"Do so now," Mother ordered. She turned to me. "Commit this to memory. After it is read in our hearing it will be destroyed."

The astronomer's hand shook even more as he picked the parchment back up and turned toward the dim light of a lantern on the wall. No order other than our sisterhood had the observational precision or mathematical prowess required to make such accurate astral forecasts. That ability had given the Joyous Name an edge in political maneuverings for decades. But this was an event of another magnitude, and Mother was sentencing the old astronomer to death with this knowledge even as she bound the rest of us in the room to whatever she had planned.

"This date is the fifth of Aton," the astronomer said, wiping sweat from his brow. "In the New Reckoning. The first occultation, of the Aspect of Binding, shall begin sixteen minutes after the twelfth hour of the seventh eve of Argon." It was, as he had said, one month from now. "Duration thirty and five minutes. The second occultation is of the Aspect of Change. It takes place on the thirteenth eve of Anselm, beginning three minutes after second hour." The middle of the night. "Duration fifty and seven minutes. The third occultation is of the Aspect of Time. It is on the seventh eve of Argot, beginning at first hour, exactly. It is a grazing occultation, of full duration only three minutes." The astronomer wiped his brow again and leaned closer to the lantern. "On the twenty-third eve of Aed there will be a dual occultation, of the twin Aspects of Luck and Death. Luck will be occulted seven minutes after ninth hour, with Death following two minutes later. Death will be occulted for five minutes, and Luck will reemerge one minute after that."

"Thank you, astronomer," Mother whispered. "Now, feed it to the flame."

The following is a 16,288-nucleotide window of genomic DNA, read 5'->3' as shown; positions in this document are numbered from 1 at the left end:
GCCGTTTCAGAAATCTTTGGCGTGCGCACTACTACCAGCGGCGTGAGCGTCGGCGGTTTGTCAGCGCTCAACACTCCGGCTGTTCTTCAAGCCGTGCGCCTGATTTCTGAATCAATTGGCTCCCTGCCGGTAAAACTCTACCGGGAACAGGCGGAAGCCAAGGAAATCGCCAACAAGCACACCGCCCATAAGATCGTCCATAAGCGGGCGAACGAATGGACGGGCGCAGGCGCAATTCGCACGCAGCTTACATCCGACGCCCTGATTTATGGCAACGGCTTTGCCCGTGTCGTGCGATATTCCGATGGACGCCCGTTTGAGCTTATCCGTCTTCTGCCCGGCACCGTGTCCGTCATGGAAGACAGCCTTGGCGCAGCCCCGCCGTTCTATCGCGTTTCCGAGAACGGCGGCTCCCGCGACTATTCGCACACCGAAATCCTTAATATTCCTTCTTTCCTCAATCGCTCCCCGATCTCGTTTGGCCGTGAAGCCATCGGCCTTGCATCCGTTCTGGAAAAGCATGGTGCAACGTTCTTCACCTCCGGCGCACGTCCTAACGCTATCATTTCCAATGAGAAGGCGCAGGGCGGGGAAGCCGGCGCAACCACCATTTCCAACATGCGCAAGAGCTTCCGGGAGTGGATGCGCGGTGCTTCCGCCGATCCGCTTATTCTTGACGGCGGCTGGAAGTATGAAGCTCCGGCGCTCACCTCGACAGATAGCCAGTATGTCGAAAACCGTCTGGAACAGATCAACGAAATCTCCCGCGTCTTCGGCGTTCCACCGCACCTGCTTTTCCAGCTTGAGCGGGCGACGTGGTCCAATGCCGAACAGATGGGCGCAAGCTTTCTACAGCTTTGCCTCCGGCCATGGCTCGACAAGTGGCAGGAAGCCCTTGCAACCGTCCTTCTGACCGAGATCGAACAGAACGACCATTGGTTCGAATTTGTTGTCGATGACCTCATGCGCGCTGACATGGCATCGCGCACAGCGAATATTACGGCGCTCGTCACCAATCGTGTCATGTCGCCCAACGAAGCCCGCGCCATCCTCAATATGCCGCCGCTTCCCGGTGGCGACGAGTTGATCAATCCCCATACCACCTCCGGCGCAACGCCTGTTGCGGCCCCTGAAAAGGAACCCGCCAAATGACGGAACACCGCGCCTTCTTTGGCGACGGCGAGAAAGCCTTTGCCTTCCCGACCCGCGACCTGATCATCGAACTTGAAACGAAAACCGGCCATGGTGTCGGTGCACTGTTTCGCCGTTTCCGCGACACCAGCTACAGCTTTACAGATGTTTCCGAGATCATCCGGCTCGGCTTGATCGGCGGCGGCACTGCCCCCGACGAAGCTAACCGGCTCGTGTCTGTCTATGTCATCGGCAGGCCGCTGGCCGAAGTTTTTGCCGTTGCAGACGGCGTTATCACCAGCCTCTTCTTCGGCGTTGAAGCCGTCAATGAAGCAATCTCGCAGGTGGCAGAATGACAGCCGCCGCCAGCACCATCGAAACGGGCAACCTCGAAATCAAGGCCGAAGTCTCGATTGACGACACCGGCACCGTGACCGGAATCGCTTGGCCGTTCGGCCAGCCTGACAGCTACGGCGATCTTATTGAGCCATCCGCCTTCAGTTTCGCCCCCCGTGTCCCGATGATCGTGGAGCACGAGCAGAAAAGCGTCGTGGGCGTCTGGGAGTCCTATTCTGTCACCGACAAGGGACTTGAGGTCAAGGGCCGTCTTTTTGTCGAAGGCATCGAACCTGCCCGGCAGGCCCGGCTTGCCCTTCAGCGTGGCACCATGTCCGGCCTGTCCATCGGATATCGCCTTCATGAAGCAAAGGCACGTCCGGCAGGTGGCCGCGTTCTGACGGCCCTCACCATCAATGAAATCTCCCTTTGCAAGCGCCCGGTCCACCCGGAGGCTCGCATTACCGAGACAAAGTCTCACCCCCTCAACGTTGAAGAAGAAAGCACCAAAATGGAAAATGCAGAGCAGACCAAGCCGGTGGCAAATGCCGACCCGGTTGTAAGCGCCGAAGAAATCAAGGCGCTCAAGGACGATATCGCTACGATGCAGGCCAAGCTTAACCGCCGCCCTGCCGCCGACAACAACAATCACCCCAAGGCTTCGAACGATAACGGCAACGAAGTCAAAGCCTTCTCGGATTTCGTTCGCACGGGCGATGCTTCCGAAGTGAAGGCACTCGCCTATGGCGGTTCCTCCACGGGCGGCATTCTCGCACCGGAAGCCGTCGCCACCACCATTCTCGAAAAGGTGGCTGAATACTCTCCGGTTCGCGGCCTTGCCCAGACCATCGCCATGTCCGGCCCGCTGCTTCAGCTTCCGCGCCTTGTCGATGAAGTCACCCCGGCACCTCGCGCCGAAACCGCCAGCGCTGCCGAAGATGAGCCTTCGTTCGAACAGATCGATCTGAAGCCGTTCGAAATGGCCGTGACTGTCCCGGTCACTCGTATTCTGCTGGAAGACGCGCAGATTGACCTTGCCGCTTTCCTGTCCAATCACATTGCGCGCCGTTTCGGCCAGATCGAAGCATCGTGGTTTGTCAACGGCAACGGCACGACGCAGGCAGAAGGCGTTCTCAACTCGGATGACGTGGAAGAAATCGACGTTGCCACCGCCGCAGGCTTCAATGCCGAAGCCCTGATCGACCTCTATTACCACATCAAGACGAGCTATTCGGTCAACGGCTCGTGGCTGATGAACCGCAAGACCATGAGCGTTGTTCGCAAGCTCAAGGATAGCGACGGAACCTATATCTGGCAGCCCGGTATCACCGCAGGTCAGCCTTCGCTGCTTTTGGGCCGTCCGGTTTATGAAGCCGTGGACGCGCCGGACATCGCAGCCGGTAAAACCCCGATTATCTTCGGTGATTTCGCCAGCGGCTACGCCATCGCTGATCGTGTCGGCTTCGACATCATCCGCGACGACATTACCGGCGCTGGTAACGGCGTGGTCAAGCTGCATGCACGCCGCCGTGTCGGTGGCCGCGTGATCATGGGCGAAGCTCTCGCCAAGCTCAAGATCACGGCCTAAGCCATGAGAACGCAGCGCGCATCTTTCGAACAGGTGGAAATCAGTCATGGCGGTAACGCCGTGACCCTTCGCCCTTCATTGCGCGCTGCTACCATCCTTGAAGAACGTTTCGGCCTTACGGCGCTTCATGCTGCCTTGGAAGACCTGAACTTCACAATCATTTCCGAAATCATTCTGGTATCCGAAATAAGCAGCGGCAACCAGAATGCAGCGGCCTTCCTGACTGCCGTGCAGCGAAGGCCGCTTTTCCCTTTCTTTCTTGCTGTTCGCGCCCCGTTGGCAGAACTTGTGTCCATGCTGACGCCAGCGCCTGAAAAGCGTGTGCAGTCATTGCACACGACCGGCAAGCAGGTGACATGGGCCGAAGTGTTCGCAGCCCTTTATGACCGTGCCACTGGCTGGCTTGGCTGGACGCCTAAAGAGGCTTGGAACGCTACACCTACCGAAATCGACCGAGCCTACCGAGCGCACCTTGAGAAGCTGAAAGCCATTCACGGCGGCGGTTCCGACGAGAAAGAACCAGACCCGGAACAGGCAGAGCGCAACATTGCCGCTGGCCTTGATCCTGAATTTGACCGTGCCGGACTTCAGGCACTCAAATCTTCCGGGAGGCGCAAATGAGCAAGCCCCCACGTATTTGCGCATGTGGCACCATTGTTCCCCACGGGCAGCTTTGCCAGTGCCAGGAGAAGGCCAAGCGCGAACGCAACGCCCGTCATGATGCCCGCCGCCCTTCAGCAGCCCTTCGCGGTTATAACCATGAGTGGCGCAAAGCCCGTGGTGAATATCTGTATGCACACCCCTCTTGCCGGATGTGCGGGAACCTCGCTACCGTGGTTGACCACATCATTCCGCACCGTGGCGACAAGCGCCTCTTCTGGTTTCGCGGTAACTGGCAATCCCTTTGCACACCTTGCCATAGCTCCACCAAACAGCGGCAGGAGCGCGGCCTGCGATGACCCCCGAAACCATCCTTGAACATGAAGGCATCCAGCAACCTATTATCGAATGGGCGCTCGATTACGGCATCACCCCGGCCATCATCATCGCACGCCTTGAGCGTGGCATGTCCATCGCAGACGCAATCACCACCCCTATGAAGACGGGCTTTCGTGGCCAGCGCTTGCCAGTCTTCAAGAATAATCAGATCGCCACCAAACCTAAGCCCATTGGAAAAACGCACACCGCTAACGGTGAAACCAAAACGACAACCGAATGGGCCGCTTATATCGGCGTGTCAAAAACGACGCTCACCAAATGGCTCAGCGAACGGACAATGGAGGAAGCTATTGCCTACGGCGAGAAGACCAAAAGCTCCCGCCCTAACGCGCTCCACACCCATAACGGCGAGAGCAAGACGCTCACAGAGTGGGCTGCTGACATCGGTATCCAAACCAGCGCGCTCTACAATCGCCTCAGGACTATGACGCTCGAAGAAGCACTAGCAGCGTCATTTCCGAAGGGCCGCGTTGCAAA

He did so, tipping the parchment into the lantern so that it caught and flared, illuminating his frightened features and the watchful eyes of the listeners around the table.

"Now return to your chamber," Mother told him. "A sister will come this night to speak to you the Name."

He covered his face, bowed, and fled from the chamber.

"Binding, Time, Change, Luck, and Death," mused the other woman, whom I still did not know. Her voice was deeper than Mother's, but clear. "And no one outside these walls knows this is happening?"

"Other orders have astronomers," Mother said mildly, "but none approaching ours in skill. A few nights before each occultation, other observers may realize one approaches, but deep spells and wardings are difficult to change quickly, and most strong castings in common usage are so ancient the knowledge to alter them has been lost."

"Merchants might get warning that Binding will fail for a time on that evening, for instance." This was from Leto, who stroked a thin mustache as he spoke. "They will post extra guards to make up for failing spells. Even then, thieves will make hay."

A series of occultations, I saw, meant even complex spells that depended on various Aspects would be exposed to certain weaknesses, holes opening in their fabric and framework over the coming months. I glanced across the table again and this time noticed the insignia tattooed on the unknown woman's neck, nearly hidden by the collar of her cloak. She was a master of the king's guards.

The pieces fell into place, and I realized the vocation that awaited me.

"This is an assassination," I said, knowing Mother would want me to make it clear to those here that I knew more than they anticipated. "You want me to kill the Weeping King."

Cardamom hissed, but a ghost of a smile played about Mother's lips.